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Human-Computer Interaction in the Developing World

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Title: PowerPoint Presentation Last modified by: Matthew Kam Created Date: 4/22/2009 7:24:48 PM Document presentation format: On-screen Show Other titles – PowerPoint PPT presentation

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Title: Human-Computer Interaction in the Developing World


1
Human-Computer Interaction in the Developing World
  • Matthew Kam
  • Apr 3, 2003

2
Globally Distributed Knowledge Work
  • Opportunities
  • RD can be located anywhere in the world
  • Collaboration across time zones, institutions and
    national boundaries
  • Collaboration across geographically-dispersed
    sites can share resources and personnel

3
Globally Distributed Knowledge Work
  • Examples
  • Financial services
  • Consulting
  • Research
  • Software production
  • Distance learning
  • Telemedicine
  • Managing geographically-dispersed manufacturing

4
What is at Stake?
  • Developing countries
  • Potential to lessen impact of distance
  • Potential for greater participation through
    knowledge work and global trade in services
  • Global virtual production teams
  • Scientific collaboratories
  • Distance learning
  • Trade more important than other forms of
    assistance, credit and international cooperation
    Jaramillo

5
What is at Stake?
  • Developed countries
  • Opportunity to develop products and services that
    are sensitive to multiple cultural perspectives
    and needs of people around the world

6
Collaboratory
  • Laboratory without walls
  • Comprise both
  • Technologies
  • Socio-processes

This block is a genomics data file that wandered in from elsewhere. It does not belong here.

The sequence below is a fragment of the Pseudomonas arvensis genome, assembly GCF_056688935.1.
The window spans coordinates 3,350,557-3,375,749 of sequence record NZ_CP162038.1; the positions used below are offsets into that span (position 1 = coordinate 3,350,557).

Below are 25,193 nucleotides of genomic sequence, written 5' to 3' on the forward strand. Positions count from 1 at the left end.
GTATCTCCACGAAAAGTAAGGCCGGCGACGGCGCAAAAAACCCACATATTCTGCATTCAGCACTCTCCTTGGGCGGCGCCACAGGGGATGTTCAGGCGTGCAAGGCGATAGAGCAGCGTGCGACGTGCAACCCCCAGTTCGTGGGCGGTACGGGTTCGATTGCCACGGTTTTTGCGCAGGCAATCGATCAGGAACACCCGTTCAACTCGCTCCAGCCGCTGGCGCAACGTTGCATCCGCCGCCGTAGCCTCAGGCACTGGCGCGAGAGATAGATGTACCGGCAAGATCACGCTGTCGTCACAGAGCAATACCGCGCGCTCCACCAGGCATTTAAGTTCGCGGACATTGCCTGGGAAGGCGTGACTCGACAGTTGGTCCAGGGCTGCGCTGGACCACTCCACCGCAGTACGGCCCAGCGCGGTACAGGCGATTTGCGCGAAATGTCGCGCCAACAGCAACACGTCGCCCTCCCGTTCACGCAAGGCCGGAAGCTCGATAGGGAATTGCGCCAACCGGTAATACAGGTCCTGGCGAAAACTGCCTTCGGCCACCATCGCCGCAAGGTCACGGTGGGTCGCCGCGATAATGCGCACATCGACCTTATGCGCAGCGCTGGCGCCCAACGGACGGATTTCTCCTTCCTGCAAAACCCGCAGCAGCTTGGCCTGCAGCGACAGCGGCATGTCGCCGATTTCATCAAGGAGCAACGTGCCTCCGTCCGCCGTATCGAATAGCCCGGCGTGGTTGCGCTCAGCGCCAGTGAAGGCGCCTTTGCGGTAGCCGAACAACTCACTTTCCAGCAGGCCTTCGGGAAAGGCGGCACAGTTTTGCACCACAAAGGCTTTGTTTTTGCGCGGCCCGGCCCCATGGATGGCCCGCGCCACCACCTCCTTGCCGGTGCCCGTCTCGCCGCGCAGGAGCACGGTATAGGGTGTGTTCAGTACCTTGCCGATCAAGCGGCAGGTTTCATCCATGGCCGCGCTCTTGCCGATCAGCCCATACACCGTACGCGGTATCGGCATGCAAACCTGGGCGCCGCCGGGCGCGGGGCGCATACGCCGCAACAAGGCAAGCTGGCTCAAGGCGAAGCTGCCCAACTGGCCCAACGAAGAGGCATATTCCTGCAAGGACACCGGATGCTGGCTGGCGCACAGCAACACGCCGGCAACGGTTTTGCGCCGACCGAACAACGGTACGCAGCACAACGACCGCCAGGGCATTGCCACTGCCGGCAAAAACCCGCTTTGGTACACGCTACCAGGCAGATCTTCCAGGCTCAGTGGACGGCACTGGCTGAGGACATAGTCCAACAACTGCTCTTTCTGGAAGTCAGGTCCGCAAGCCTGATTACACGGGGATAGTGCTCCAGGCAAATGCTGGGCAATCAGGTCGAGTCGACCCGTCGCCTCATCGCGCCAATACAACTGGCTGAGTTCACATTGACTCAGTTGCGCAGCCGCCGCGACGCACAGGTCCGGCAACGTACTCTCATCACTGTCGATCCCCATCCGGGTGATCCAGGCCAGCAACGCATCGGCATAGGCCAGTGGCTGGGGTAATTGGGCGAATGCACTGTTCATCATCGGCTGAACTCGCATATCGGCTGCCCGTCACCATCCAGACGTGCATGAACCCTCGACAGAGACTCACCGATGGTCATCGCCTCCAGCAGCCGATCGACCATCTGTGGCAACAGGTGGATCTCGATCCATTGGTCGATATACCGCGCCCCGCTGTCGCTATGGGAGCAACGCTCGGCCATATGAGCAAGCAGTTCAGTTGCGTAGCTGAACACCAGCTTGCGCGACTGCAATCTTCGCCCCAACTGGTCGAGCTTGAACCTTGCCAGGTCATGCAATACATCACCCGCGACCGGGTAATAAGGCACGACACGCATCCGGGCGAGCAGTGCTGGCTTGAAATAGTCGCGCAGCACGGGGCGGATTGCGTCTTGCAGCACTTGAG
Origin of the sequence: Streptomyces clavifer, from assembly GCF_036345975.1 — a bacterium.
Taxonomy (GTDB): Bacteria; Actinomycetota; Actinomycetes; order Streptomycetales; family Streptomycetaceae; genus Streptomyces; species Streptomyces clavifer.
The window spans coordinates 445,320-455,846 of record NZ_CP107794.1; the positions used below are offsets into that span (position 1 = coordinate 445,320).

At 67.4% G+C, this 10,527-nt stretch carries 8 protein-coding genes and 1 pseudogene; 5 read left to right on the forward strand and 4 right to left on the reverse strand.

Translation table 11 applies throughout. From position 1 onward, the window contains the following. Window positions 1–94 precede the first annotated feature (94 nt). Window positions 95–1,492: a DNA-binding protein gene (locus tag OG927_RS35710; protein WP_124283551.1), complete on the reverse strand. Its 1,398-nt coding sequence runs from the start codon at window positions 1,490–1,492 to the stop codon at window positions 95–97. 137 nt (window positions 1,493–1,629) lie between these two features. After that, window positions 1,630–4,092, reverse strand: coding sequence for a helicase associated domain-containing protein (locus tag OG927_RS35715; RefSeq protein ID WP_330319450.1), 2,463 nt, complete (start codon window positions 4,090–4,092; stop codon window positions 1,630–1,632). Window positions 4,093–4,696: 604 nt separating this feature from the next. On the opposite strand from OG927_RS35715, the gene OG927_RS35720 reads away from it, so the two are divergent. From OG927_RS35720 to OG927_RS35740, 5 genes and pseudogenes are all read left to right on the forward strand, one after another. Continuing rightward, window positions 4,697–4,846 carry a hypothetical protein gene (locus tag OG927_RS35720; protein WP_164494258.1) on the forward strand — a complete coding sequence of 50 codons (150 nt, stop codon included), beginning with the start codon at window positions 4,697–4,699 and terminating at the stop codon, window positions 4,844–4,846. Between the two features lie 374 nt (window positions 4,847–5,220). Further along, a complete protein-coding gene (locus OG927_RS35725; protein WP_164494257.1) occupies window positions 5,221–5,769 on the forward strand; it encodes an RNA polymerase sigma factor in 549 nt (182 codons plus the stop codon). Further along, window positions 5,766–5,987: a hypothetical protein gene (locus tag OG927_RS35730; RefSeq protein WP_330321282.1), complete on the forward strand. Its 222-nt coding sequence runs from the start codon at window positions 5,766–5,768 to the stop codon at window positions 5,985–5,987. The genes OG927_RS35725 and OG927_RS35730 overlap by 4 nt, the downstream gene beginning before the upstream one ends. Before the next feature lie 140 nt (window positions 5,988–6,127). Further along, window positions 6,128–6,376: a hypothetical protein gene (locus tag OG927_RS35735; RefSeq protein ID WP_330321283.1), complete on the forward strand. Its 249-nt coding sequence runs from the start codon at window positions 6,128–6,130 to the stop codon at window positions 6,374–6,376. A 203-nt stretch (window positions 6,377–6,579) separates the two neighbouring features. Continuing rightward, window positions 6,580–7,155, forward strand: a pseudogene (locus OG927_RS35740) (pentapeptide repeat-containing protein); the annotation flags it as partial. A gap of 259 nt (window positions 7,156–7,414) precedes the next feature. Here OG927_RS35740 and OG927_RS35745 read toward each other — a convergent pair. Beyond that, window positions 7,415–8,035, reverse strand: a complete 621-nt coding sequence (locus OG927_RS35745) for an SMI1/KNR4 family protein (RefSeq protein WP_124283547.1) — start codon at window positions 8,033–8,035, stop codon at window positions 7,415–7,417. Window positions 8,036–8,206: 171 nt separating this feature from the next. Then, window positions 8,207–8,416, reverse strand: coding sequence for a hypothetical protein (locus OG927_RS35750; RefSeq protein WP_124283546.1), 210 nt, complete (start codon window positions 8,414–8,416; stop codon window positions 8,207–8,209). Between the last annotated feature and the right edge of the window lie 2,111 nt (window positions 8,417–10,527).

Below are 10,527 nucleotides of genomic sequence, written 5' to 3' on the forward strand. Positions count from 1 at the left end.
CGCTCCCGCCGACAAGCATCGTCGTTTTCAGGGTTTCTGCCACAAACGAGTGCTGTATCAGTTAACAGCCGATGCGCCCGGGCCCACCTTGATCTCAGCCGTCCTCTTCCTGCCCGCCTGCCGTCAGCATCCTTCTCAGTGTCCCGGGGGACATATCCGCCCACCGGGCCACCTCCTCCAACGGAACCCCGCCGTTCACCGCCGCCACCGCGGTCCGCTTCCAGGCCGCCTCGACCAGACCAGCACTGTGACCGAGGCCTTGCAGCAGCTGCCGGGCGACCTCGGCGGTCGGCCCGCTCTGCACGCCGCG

• Networked organizational structure
  • Potential testbed for remote CSCL

7
Computer-Supported Collaboration Learning
  • Motivation
  • Collaborative learning enhances student ratings
    of virtual courses Hiltz 1990
  • Media richness in technological tools can mediate
    differences between F2F and CMC channels

8
Study Design
  • Each weekly session consists of
  • Intro discussion / presentation (1 hr)
  • Unstructured decision-making task (1.5 hr)
  • Report (0.5 hr)
  • Made use of rich-media CMC tools

9
Participants
  • 4 research universities
  • 2 in USA
  • 2 in South Africa
  • 13-week seminar
  • Globalization and the Information Society
  • 35 graduate students
  • Half were F2F teams
  • Half were completely-remote teams

10
Tasks
  • Decide on stakeholder grouping and organization
    to represent
  • Research background to organization
  • Develop strategy for organization to influence
    global policy
  • Prepare paper and slides

11
Research Questions
  • Impact of group mode
  • Co-located vs. remote
  • Impact of faculty presence
  • Faculty is co-located vs. remote
  • Impact of geographic location
  • USA vs. South Africa

12
Results
  • Group mode (co-located vs. remote)
  • No relationship between group mode and student
    satisfaction
  • gt more possibilities for remote CSCL
  • F2F group (73) has higher perception of group as
    learning community than remote group (63)
  • Nevertheless, students claimed to learn more from
    diverse group background

13
Results
  • Faculty presence
  • Physical presence of faculty has small but
    measurable effect on student satisfaction
  • More comfortable asking questions when faculty is
    physically present
  • Less student motivation with absent faculty
  • But no major difference due to faculty presence
  • gt pedagogy model (i.e. inquiry-based learning)
    more important than facultys physical presence

14
Results
  • Faculty presence
  • No difference between students in USA and South
    Africa in terms of preference for faculty presence

15
Results
  • Geographic location
  • Participants in South Africa have higher
    satisfaction levels
  • gt higher collaboration readiness on the part
    of South African students
  • Collaboration readiness is factor for success of
    CSCW
  • Participants in South Africa found greater value
    in their syndicates as learning communities
  • Interesting, more USA participants found their
    South African team-mates to be less committed
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